Live Report: Cross The Tracks 2023

An excellent all-dayer in South London...

With the spoil of events going on in London on the Sunday of May’s last bank holiday, it seemed that all of the city’s soul, funk and R&B fans found themselves in Brixton’s Brockwell Park for Cross The Tracks festival. Legends from across the gamut of Black music graced the six or so stages across the park – Children of Zeus were typically excellent and Kelis leaned verily heavily on the weight of her timeless hits at the Terminal Stage while Channel One Sound System and David Rodigan (MBE, no less) rounded out the day in expert fashion at the Funk Junction stage.

Over at the main stage, it was the London born acts that excelled on their home turf. Newham’s Alfa Mist and his drummer, double bassist, trumpeter and bassist leave the late afternoon crowd spellbound, performing selects from recently released ‘Variables’ album – even bringing out Emmavie to deliver their collaboration ‘Energy’.

The performance of the day belongs to Ezra Collective. The jazz quintet have a unique camaraderie with the crowd; midway through their set comes a heartfelt speech about the pressures of London living and how those pressures have no right to steal the joy of moments like the one being shared there by all those at the Cross The Tracks mainstage. That bond with the crowd only grows bigger when the EZ rolls into a jumpy rendition of Egypt’s UK Funky classic ‘In The Morning’ – for those few minutes the energy is more like a carnival than a festival. Band leader Femi Koleoso calls out “I know we know how to skank!” as trumpeter Ife Ogunjobi blares out the iconic melody of Egypt’s vocal, marking the high point of the day.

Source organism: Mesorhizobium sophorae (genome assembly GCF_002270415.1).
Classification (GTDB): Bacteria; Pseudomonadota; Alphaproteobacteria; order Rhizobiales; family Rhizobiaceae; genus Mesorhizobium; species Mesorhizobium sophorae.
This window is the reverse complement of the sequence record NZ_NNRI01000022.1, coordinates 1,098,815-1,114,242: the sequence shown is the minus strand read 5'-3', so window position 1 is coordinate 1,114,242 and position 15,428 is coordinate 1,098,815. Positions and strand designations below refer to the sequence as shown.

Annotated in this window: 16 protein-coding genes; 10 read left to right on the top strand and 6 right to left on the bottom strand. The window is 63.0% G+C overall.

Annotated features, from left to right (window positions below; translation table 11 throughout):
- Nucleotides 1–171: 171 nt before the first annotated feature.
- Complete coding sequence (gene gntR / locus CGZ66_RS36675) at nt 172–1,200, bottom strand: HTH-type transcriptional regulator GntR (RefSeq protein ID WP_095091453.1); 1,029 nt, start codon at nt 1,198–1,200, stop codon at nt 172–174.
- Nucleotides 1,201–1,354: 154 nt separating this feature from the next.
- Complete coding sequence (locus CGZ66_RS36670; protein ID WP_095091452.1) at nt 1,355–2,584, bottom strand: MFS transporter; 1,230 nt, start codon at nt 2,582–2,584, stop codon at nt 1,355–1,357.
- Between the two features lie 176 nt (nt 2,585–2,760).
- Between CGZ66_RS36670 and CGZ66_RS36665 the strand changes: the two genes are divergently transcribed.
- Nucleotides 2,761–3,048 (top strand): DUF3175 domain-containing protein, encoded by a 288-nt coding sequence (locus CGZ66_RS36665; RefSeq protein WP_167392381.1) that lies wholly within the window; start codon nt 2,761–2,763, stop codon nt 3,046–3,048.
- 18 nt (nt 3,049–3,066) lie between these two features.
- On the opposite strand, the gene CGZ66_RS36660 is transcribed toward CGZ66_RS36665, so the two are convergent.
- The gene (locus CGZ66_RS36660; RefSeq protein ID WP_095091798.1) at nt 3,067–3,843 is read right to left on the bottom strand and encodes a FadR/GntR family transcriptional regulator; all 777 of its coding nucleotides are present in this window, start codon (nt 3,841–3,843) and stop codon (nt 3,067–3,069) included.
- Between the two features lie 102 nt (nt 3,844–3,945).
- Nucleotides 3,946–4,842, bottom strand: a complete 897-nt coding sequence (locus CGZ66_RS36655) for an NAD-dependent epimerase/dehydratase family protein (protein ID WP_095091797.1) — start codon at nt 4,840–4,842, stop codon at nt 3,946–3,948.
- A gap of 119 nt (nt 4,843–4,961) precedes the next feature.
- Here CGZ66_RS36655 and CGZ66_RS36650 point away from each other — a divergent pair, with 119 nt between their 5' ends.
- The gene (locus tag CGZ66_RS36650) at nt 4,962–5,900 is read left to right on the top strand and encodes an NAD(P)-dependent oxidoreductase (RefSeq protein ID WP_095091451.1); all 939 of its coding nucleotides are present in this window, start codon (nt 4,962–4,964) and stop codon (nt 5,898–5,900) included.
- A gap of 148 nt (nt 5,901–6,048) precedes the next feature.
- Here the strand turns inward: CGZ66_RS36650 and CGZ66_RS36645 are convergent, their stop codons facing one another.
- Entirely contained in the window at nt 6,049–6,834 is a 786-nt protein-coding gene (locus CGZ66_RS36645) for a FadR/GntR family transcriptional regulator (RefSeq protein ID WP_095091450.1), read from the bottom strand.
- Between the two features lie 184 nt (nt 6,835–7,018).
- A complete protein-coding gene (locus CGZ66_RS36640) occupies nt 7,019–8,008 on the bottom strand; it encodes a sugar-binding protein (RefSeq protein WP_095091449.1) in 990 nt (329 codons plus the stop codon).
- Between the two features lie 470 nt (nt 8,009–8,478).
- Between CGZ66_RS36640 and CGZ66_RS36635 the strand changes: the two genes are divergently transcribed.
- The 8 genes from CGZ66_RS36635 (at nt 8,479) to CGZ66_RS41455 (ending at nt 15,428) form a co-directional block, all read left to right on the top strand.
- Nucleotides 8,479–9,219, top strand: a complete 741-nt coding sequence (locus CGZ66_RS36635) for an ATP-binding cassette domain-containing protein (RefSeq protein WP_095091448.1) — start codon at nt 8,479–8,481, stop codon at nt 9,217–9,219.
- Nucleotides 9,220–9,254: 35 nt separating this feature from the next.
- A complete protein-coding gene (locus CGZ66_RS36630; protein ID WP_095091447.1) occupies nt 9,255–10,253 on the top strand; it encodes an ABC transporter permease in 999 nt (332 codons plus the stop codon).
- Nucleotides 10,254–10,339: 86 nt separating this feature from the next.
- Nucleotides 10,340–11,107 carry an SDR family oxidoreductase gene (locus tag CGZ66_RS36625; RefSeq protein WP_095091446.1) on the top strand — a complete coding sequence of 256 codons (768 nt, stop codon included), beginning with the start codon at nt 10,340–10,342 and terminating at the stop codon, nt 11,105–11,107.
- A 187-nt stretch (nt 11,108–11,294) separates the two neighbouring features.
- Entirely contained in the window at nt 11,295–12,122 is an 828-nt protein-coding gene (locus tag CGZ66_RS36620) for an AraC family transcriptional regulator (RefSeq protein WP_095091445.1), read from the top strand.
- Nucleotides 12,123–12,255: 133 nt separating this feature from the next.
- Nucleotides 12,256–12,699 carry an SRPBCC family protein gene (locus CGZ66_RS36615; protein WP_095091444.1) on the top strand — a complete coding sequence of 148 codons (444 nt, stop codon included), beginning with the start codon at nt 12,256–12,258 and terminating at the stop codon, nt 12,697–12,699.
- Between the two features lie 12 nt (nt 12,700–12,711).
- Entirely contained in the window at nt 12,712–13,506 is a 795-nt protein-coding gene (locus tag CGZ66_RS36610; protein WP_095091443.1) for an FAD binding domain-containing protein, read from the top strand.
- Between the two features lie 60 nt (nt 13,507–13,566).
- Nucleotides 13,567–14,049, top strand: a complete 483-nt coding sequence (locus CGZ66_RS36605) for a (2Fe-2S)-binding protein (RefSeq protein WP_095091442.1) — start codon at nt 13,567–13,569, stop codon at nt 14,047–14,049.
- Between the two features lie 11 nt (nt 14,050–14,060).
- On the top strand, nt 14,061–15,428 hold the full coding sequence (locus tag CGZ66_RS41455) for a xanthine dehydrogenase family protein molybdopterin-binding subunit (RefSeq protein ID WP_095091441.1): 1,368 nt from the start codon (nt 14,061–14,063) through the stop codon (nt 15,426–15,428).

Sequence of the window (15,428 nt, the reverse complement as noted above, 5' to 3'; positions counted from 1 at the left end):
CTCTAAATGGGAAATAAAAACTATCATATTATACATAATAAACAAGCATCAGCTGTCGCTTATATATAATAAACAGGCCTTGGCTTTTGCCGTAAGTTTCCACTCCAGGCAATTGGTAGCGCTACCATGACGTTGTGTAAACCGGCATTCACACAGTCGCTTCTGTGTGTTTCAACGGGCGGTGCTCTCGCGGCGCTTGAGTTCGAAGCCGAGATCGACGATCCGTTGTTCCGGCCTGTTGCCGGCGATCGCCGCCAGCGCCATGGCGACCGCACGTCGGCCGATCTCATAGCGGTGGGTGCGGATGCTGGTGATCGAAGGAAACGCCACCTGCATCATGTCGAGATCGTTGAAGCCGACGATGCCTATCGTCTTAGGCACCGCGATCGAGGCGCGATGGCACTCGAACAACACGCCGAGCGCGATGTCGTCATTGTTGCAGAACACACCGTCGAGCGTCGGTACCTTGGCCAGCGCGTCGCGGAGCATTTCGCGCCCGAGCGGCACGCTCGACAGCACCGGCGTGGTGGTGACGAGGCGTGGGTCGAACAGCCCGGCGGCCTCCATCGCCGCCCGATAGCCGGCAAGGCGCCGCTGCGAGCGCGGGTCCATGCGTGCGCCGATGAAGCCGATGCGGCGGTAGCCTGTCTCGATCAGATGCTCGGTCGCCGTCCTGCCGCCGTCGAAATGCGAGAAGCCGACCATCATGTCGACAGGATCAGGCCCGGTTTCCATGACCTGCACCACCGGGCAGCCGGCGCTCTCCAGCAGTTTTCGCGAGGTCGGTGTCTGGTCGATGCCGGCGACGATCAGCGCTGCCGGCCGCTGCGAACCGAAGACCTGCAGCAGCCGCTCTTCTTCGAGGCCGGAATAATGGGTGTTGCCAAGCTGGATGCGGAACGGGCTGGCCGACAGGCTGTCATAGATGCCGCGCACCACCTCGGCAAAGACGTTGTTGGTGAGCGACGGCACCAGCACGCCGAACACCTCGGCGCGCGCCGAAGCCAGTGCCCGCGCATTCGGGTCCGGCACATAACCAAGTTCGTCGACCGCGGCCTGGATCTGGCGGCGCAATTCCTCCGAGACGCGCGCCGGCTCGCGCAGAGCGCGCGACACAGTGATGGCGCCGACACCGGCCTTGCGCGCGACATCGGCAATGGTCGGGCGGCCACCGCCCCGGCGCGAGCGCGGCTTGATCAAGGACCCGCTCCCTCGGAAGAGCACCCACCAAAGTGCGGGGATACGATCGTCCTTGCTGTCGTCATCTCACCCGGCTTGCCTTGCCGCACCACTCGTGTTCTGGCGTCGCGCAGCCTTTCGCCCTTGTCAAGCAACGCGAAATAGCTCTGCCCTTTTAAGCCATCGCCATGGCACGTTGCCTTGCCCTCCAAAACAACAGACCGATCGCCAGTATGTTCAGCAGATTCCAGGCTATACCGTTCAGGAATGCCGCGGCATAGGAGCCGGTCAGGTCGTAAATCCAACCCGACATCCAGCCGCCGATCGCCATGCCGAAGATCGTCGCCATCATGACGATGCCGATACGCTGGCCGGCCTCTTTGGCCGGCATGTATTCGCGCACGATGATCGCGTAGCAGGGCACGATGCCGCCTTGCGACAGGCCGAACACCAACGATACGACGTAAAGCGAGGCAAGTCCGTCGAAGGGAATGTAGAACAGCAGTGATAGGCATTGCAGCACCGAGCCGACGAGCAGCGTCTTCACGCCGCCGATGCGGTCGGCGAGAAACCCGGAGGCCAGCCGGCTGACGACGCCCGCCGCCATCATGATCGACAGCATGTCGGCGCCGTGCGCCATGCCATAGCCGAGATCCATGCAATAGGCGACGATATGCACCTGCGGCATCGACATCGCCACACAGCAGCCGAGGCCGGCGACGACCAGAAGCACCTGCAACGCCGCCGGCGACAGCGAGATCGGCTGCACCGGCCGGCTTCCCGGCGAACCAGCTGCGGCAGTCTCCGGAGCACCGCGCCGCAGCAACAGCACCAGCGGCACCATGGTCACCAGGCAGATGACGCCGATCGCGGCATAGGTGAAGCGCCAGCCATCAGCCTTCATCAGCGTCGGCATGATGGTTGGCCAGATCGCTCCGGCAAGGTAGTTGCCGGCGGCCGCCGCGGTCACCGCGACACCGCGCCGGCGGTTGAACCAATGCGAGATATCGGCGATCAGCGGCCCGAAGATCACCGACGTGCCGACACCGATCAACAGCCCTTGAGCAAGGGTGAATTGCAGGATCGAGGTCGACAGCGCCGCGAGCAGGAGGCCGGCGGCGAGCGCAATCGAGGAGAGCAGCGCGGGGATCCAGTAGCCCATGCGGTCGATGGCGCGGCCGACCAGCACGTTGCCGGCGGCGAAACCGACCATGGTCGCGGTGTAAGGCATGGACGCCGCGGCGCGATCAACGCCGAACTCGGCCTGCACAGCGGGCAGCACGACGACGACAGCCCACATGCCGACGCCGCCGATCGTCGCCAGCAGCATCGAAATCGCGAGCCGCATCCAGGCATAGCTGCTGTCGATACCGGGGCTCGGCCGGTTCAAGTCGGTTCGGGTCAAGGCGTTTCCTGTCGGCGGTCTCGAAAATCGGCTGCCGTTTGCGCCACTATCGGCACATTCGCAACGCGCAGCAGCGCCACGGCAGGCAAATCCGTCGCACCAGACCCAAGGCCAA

Masego was one of the biggest draws of the festival; he gives an enjoyable if ever-so-slightly underwhelming performance. Although clearly enjoying himself on stage, that feeling didn’t entirely transmit to the audience.

NxWorries bringing their lo-fi soul synergy to South London is a joy in itself. Able to lean on the flagship hits of their 2016 cult classic album ‘Yes Lawd‘, the crowd lapped up Anderson .Paak’s near CD quality renditions of cuts like ‘Suede’ and ‘Link Up’. There were also spells where .Paak, donned in all black, stepped back to let Knx steer the ship from his elevated station of his DJ decks  – while enjoyable enough, these moments functioned more as punctuation points between the old and new NxWorries cuts. Recent drops from the duo ‘Daydreaming’ and ‘Where I Go’ are easy to sing along to, ‘lighters in the sky’ type joints, they’re yet to be cherished in the way of ‘Link Up’, and it showed somewhat. Nonetheless, the California duo’s set was a fitting way to bring a great day in the South London sun to a close. 

Words: Dwayne Wilks

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